I also want to add as a personal note that Milwaukee goes insane with giving everything a name and it drives me nuts. Can’t just call it new product announcements, it’s called The Pipeline(tm). So now others presumably can’t call their announcements page a Pipeline. The Fastback(tm) knife is Press And Flip ™ just like a lot of other knives. They’re claiming a trademark on saying it is press and flip. Why? Hole Dozers as their hole saws, I dig it because it’s a clever little pun. But they have Rip Guard(tm) teeth and Plug Jack(tm) plug removal, is that necessary? Jackets with Axis(tm) layering and FreeFlex(tm) gusseting and QuietShell(tm) allegedly quieter material. Alright we get it guys. Most others aren’t obsessed with making every feature anyways so I don’t get the point of all the trademark claims.
That may be an old tradition from Milwaukee Tools earliest days. They called their reciprocating saw a “Sawzall” and trademarked that name. The name became almost synonymous with the whole category of tool. Their other names like “hole-hawg” were perhaps less influential as monikers in the broader market.
It can be a problem for manufacturers when their trademarked name becomes what a whole class of offerings from the competition is commonly called. Brands like Xerox and Kleenex come to mind – but in the world of tools many still call most any circular saw a “skil-saw”
“New socket technology” is truly comical marketing. Innovative or alternative design is more appropriate.
Leaving the corners square but adding a slight curvature (convex) to each of the 6 point walls would achieve the same results….maybe even slightly better. This way, you’re not removing any more material from the corners.
In the hex sockets and hexkeys Wera does something similar that is called Hexplus. Works great!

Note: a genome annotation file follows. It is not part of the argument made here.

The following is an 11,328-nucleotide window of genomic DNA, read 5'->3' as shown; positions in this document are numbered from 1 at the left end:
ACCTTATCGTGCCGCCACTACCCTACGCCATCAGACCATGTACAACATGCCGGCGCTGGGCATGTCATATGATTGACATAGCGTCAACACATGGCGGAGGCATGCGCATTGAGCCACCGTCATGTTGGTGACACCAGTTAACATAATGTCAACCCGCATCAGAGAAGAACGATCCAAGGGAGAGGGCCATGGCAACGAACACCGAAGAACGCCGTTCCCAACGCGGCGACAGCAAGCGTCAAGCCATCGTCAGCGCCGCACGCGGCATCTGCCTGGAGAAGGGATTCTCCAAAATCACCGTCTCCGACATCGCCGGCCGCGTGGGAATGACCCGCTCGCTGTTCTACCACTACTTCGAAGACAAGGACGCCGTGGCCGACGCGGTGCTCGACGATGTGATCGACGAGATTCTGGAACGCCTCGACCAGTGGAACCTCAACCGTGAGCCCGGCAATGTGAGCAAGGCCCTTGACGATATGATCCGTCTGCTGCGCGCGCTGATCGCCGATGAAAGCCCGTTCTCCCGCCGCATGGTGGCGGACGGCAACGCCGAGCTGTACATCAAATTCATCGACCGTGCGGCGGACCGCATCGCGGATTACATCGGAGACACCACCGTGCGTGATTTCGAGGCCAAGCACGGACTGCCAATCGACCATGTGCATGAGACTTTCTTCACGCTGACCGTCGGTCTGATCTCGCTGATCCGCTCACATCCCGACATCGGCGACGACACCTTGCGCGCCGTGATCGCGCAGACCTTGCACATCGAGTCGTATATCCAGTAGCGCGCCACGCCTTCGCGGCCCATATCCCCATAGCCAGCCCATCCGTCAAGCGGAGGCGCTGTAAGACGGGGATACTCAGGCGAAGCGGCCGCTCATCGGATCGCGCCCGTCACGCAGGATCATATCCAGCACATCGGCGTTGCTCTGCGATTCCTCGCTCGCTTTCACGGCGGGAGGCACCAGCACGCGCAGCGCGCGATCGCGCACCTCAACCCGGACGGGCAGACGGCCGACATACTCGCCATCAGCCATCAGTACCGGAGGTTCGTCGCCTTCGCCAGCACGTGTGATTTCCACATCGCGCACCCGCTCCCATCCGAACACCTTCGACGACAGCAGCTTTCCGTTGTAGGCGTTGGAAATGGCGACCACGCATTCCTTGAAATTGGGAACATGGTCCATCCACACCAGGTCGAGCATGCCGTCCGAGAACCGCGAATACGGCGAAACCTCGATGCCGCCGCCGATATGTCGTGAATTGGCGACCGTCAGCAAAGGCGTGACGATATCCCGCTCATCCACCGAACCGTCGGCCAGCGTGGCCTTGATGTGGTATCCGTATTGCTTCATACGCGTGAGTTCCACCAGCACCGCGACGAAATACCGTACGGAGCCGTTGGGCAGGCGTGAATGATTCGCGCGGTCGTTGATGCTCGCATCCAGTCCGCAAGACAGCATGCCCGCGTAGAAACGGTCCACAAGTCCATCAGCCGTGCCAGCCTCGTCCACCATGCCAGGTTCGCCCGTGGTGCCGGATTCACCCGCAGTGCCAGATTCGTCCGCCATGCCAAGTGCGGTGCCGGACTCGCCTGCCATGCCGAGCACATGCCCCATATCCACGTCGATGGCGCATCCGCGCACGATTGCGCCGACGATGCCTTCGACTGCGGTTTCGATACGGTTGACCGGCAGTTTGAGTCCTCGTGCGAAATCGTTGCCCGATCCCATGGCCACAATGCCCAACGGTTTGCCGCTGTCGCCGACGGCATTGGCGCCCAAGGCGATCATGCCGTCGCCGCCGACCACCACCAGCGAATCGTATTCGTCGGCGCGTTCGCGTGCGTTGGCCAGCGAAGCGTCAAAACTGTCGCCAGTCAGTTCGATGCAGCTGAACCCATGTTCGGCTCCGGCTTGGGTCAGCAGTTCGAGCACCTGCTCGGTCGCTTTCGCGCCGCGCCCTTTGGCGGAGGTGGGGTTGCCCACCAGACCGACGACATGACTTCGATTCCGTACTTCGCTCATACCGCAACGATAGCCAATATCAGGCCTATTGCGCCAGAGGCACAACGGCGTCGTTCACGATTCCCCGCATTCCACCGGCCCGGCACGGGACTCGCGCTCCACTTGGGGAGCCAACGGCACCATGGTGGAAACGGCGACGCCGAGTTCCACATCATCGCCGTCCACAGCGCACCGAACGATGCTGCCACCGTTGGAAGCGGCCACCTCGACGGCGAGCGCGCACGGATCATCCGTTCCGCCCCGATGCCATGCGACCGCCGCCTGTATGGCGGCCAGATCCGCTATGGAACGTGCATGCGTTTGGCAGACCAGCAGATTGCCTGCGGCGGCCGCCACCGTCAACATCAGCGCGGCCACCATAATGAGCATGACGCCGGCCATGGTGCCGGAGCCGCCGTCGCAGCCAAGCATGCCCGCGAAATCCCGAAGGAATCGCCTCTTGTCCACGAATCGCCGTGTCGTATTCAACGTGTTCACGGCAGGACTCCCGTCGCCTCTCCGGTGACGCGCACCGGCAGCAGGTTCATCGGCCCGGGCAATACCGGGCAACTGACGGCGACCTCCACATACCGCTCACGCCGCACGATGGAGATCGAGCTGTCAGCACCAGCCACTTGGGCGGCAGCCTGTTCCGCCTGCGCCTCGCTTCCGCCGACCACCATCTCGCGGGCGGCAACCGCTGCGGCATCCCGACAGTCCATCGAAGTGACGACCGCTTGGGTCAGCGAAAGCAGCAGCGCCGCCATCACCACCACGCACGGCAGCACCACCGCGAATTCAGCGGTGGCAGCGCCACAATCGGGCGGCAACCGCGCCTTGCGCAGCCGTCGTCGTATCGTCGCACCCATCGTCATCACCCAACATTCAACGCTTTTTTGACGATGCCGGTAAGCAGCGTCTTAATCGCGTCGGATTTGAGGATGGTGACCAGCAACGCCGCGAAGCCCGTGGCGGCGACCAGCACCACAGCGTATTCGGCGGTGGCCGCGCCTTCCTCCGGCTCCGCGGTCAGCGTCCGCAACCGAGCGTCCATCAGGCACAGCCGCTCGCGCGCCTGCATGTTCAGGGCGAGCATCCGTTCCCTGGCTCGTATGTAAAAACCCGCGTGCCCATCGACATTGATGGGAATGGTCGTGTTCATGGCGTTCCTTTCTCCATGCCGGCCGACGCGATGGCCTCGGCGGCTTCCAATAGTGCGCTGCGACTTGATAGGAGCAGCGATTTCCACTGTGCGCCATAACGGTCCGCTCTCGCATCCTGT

Where would they use this square fit? On the 1/2, 3/8 and 1/4 drive receiving end of their sockets?
I’m trying to decide if this would actually be an improvement.
I understand the “off-corner engagement” radius present on modern sockets is supposed to place greater stress on the flats of the fastener instead of the corners. Snap-on invented it, but now everyone else has it too (Proto’s “anti-slip design”, for example). Wright is just applying this concept to the drive end.
The drive end seems a bit different though. It’s square instead of hex and the anvil fits more deeply into the square recess than a bolt typically would fit in the other side. Perhaps more importantly, how often are you stripping drive anvils vs. fasteners?
It seems like the idea is that you could push an undersized ratchet a little harder before it gives up – but when I’ve broken drive tools (breaker bars typically), they just twist and shear off near where they attach to the handle. They DON’T just round over the corners of the anvil or the inside of the socket.
Yeah I agree, this is solving a problem that doesn’t exist. I’ve broken plenty of sockets, square drives, you name it from 1/4″ up to 1″ drive and I’ve never seen a square drive round over.